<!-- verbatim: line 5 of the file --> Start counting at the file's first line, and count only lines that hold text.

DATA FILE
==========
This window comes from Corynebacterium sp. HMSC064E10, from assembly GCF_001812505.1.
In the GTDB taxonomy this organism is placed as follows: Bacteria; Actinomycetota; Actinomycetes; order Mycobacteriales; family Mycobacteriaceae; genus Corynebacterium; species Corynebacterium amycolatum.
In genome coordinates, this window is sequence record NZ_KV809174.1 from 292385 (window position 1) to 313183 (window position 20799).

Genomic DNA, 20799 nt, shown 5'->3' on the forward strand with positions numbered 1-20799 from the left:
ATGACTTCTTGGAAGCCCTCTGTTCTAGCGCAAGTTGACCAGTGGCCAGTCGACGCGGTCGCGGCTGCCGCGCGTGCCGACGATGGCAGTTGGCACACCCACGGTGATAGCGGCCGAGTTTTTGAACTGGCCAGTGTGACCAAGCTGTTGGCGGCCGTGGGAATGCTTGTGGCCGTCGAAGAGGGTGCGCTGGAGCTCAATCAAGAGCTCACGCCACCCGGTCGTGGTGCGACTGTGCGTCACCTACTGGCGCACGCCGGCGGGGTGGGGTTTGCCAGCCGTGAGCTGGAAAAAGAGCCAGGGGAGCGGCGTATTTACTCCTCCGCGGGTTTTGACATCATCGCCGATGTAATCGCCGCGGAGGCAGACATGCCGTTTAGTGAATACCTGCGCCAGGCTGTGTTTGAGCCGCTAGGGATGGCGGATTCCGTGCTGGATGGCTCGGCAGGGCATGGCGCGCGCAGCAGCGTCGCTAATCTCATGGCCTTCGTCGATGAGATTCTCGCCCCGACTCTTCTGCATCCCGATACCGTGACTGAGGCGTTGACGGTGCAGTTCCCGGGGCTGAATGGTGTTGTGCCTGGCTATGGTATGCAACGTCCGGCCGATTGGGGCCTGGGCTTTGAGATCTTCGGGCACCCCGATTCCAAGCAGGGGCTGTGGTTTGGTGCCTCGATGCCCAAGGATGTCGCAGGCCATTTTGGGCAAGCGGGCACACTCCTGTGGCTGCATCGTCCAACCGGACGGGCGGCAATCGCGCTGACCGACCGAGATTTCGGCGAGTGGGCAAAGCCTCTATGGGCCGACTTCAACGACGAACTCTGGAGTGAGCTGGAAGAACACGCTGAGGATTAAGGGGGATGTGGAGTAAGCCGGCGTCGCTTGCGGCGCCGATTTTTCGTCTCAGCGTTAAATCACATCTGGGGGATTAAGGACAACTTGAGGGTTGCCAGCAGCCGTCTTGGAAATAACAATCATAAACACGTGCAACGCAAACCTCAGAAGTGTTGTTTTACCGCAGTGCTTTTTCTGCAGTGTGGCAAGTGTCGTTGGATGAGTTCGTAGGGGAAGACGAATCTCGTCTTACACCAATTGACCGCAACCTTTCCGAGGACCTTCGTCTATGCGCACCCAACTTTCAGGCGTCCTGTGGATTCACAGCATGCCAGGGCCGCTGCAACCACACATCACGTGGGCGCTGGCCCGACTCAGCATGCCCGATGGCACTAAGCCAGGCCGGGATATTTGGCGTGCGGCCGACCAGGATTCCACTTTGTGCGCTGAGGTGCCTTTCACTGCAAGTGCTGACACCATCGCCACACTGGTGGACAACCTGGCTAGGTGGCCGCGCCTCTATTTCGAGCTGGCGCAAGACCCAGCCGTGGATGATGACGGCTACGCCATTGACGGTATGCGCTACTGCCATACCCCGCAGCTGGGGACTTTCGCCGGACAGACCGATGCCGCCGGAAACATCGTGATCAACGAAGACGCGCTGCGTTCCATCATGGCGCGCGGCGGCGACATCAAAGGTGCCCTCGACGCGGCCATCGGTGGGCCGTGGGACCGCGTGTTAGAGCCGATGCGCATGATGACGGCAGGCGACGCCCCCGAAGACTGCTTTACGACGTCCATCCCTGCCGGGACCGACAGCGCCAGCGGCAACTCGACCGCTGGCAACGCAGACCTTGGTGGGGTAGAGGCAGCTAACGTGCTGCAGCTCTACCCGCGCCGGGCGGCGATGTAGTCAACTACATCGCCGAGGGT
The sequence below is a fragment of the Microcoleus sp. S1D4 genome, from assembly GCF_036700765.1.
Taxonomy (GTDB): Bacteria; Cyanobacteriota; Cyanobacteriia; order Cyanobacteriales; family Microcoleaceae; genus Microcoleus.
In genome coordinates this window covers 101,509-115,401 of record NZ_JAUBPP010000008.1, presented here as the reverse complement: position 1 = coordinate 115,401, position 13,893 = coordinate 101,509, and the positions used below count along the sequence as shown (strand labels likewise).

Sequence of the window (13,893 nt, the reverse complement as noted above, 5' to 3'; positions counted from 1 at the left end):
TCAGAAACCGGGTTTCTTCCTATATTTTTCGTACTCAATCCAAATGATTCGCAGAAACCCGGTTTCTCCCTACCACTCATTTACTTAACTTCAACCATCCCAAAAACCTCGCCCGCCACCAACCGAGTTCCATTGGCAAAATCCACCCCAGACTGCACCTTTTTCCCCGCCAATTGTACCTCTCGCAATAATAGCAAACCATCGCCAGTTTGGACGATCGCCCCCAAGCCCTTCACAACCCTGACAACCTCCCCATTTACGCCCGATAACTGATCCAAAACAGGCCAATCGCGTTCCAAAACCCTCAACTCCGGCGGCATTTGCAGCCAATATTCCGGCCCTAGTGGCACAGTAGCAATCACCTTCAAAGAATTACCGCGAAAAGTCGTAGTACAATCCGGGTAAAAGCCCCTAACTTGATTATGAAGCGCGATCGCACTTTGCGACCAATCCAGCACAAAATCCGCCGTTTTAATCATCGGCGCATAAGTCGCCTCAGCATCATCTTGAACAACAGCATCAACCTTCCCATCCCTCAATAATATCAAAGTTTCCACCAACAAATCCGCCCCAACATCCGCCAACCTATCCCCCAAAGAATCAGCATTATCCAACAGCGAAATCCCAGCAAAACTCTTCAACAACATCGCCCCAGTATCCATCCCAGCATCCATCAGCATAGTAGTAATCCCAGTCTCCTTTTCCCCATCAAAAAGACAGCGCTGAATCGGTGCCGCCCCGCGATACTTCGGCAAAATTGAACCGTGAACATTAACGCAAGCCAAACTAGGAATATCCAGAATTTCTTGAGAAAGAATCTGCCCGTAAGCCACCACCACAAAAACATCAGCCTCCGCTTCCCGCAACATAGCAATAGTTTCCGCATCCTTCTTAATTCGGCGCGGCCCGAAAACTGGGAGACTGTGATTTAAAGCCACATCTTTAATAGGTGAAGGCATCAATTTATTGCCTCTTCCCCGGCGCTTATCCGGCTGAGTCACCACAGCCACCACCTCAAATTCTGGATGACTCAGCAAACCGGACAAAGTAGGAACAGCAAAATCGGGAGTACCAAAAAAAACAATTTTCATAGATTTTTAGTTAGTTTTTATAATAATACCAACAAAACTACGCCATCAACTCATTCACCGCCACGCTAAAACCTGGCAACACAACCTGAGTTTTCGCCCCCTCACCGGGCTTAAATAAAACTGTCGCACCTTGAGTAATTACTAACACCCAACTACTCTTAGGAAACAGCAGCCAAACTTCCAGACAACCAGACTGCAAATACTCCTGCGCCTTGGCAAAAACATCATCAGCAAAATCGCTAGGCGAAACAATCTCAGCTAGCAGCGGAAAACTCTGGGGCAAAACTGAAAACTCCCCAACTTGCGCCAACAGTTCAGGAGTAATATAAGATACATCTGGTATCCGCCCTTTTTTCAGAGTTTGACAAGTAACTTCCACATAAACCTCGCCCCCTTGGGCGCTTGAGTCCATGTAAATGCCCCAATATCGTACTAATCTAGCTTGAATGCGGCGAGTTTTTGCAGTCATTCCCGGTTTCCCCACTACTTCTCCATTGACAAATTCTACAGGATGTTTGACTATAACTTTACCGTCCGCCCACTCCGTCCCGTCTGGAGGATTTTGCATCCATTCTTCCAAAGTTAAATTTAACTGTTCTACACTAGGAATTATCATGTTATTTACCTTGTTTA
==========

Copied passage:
ATGACTTCTTGGAAGCCCTCTGTTCTAGCGCAAGTTGACCAGTGGCCAGTCGACGCGGTCGCGGCTGCCGCGCGTGCCGACGATGGCAGTTGGCACACCCACGGTGATAGCGGCCGAGTTTTTGAACTGGCCAGTGTGACCAAGCTGTTGGCGGCCGTGGGAATGCTTGTGGCCGTCGAAGAGGGTGCGCTGGAGCTCAATCAAGAGCTCACGCCACCCGGTCGTGGTGCGACTGTGCGTCACCTACTGGCGCACGCCGGCGGGGTGGGGTTTGCCAGCCGTGAGCTGGAAAAAGAGCCAGGGGAGCGGCGTATTTACTCCTCCGCGGGTTTTGACATCATCGCCGATGTAATCGCCGCGGAGGCAGACATGCCGTTTAGTGAATACCTGCGCCAGGCTGTGTTTGAGCCGCTAGGGATGGCGGATTCCGTGCTGGATGGCTCGGCAGGGCATGGCGCGCGCAGCAGCGTCGCTAATCTCATGGCCTTCGTCGATGAGATTCTCGCCCCGACTCTTCTGCATCCCGATACCGTGACTGAGGCGTTGACGGTGCAGTTCCCGGGGCTGAATGGTGTTGTGCCTGGCTATGGTATGCAACGTCCGGCCGATTGGGGCCTGGGCTTTGAGATCTTCGGGCACCCCGATTCCAAGCAGGGGCTGTGGTTTGGTGCCTCGATGCCCAAGGATGTCGCAGGCCATTTTGGGCAAGCGGGCACACTCCTGTGGCTGCATCGTCCAACCGGACGGGCGGCAATCGCGCTGACCGACCGAGATTTCGGCGAGTGGGCAAAGCCTCTATGGGCCGACTTCAACGACGAACTCTGGAGTGAGCTGGAAGAACACGCTGAGGATTAAGGGGGATGTGGAGTAAGCCGGCGTCGCTTGCGGCGCCGATTTTTCGTCTCAGCGTTAAATCACATCTGGGGGATTAAGGACAACTTGAGGGTTGCCAGCAGCCGTCTTGGAAATAACAATCATAAACACGTGCAACGCAAACCTCAGAAGTGTTGTTTTACCGCAGTGCTTTTTCTGCAGTGTGGCAAGTGTCGTTGGATGAGTTCGTAGGGGAAGACGAATCTCGTCTTACACCAATTGACCGCAACCTTTCCGAGGACCTTCGTCTATGCGCACCCAACTTTCAGGCGTCCTGTGGATTCACAGCATGCCAGGGCCGCTGCAACCACACATCACGTGGGCGCTGGCCCGACTCAGCATGCCCGATGGCACTAAGCCAGGCCGGGATATTTGGCGTGCGGCCGACCAGGATTCCACTTTGTGCGCTGAGGTGCCTTTCACTGCAAGTGCTGACACCATCGCCACACTGGTGGACAACCTGGCTAGGTGGCCGCGCCTCTATTTCGAGCTGGCGCAAGACCCAGCCGTGGATGATGACGGCTACGCCATTGACGGTATGCGCTACTGCCATACCCCGCAGCTGGGGACTTTCGCCGGACAGACCGATGCCGCCGGAAACATCGTGATCAACGAAGACGCGCTGCGTTCCATCATGGCGCGCGGCGGCGACATCAAAGGTGCCCTCGACGCGGCCATCGGTGGGCCGTGGGACCGCGTGTTAGAGCCGATGCGCATGATGACGGCAGGCGACGCCCCCGAAGACTGCTTTACGACGTCCATCCCTGCCGGGACCGACAGCGCCAGCGGCAACTCGACCGCTGGCAACGCAGACCTTGGTGGGGTAGAGGCAGCTAACGTGCTGCAGCTCTACCCGCGCCGGGCGGCGATGTAGTCAACTACATCGCCGAGGGT